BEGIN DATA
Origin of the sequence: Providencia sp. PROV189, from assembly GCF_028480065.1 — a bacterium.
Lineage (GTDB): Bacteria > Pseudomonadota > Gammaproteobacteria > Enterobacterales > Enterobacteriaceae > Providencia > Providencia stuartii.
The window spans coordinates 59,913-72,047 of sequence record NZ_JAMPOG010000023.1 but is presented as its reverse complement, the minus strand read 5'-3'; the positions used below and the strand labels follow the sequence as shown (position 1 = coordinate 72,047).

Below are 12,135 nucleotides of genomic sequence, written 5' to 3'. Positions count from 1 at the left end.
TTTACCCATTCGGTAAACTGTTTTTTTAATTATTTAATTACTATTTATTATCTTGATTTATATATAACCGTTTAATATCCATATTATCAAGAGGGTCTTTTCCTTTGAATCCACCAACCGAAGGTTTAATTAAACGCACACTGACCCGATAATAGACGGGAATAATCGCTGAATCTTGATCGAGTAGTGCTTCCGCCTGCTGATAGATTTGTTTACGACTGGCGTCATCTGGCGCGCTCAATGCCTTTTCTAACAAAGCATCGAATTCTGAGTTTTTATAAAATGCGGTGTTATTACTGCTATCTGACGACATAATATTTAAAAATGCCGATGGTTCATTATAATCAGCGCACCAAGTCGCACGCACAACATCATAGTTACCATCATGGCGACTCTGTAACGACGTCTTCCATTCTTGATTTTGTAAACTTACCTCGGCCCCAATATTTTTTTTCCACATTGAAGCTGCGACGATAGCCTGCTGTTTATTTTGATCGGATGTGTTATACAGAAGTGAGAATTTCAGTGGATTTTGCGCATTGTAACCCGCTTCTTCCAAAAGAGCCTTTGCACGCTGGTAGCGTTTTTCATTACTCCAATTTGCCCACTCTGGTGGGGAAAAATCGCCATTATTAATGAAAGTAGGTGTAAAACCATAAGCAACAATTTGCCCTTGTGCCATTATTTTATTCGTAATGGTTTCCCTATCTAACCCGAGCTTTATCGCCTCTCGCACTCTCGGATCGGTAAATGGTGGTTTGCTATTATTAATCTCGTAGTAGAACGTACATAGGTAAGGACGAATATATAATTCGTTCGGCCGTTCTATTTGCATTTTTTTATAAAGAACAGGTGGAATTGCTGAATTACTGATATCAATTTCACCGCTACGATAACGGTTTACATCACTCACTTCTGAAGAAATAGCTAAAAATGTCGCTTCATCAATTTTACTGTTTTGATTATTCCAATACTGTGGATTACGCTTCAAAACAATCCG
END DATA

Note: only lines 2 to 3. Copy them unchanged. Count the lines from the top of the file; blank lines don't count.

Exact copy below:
Lineage (GTDB): Bacteria > Pseudomonadota > Gammaproteobacteria > Enterobacterales > Enterobacteriaceae > Providencia > Providencia stuartii.
The window spans coordinates 59,913-72,047 of sequence record NZ_JAMPOG010000023.1 but is presented as its reverse complement, the minus strand read 5'-3'; the positions used below and the strand labels follow the sequence as shown (position 1 = coordinate 72,047).